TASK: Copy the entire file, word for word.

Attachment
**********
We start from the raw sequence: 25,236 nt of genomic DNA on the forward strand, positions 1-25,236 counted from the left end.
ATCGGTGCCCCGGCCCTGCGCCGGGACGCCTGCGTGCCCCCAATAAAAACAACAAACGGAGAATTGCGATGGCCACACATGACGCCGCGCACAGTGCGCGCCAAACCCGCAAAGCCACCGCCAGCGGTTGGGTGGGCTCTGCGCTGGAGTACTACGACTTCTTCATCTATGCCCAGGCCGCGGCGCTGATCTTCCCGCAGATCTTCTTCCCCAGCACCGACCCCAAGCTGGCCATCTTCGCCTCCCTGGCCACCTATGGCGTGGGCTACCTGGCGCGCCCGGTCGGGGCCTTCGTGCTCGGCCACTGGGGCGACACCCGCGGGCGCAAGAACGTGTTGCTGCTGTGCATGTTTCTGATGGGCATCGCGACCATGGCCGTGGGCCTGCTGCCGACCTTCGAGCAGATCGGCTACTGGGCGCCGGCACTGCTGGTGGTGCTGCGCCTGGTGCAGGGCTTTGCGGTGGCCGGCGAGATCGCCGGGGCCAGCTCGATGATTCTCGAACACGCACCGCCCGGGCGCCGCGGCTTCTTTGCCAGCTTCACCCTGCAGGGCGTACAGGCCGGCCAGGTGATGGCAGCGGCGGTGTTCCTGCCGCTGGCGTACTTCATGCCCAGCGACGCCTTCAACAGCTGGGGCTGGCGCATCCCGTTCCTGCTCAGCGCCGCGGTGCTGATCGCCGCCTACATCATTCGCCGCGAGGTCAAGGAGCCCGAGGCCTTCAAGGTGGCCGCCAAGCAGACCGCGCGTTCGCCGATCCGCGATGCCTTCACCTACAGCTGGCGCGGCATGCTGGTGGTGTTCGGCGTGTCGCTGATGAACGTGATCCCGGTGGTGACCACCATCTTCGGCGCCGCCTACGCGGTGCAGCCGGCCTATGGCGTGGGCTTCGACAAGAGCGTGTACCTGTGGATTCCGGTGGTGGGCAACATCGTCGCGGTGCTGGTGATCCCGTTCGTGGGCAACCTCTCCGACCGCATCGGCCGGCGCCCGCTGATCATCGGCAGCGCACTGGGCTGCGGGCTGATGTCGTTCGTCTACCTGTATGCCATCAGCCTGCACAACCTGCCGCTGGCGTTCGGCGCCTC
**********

We start from the raw sequence: 25,236 nt of genomic DNA on the forward strand, positions 1-25,236 counted from the left end.
ATCGGTGCCCCGGCCCTGCGCCGGGACGCCTGCGTGCCCCCAATAAAAACAACAAACGGAGAATTGCGATGGCCACACATGACGCCGCGCACAGTGCGCGCCAAACCCGCAAAGCCACCGCCAGCGGTTGGGTGGGCTCTGCGCTGGAGTACTACGACTTCTTCATCTATGCCCAGGCCGCGGCGCTGATCTTCCCGCAGATCTTCTTCCCCAGCACCGACCCCAAGCTGGCCATCTTCGCCTCCCTGGCCACCTATGGCGTGGGCTACCTGGCGCGCCCGGTCGGGGCCTTCGTGCTCGGCCACTGGGGCGACACCCGCGGGCGCAAGAACGTGTTGCTGCTGTGCATGTTTCTGATGGGCATCGCGACCATGGCCGTGGGCCTGCTGCCGACCTTCGAGCAGATCGGCTACTGGGCGCCGGCACTGCTGGTGGTGCTGCGCCTGGTGCAGGGCTTTGCGGTGGCCGGCGAGATCGCCGGGGCCAGCTCGATGATTCTCGAACACGCACCGCCCGGGCGCCGCGGCTTCTTTGCCAGCTTCACCCTGCAGGGCGTACAGGCCGGCCAGGTGATGGCAGCGGCGGTGTTCCTGCCGCTGGCGTACTTCATGCCCAGCGACGCCTTCAACAGCTGGGGCTGGCGCATCCCGTTCCTGCTCAGCGCCGCGGTGCTGATCGCCGCCTACATCATTCGCCGCGAGGTCAAGGAGCCCGAGGCCTTCAAGGTGGCCGCCAAGCAGACCGCGCGTTCGCCGATCCGCGATGCCTTCACCTACAGCTGGCGCGGCATGCTGGTGGTGTTCGGCGTGTCGCTGATGAACGTGATCCCGGTGGTGACCACCATCTTCGGCGCCGCCTACGCGGTGCAGCCGGCCTATGGCGTGGGCTTCGACAAGAGCGTGTACCTGTGGATTCCGGTGGTGGGCAACATCGTCGCGGTGCTGGTGATCCCGTTCGTGGGCAACCTCTCCGACCGCATCGGCCGGCGCCCGCTGATCATCGGCAGCGCACTGGGCTGCGGGCTGATGTCGTTCGTCTACCTGTATGCCATCAGCCTGCACAACCTGCCGCTGGCGTTCGGCGCCTC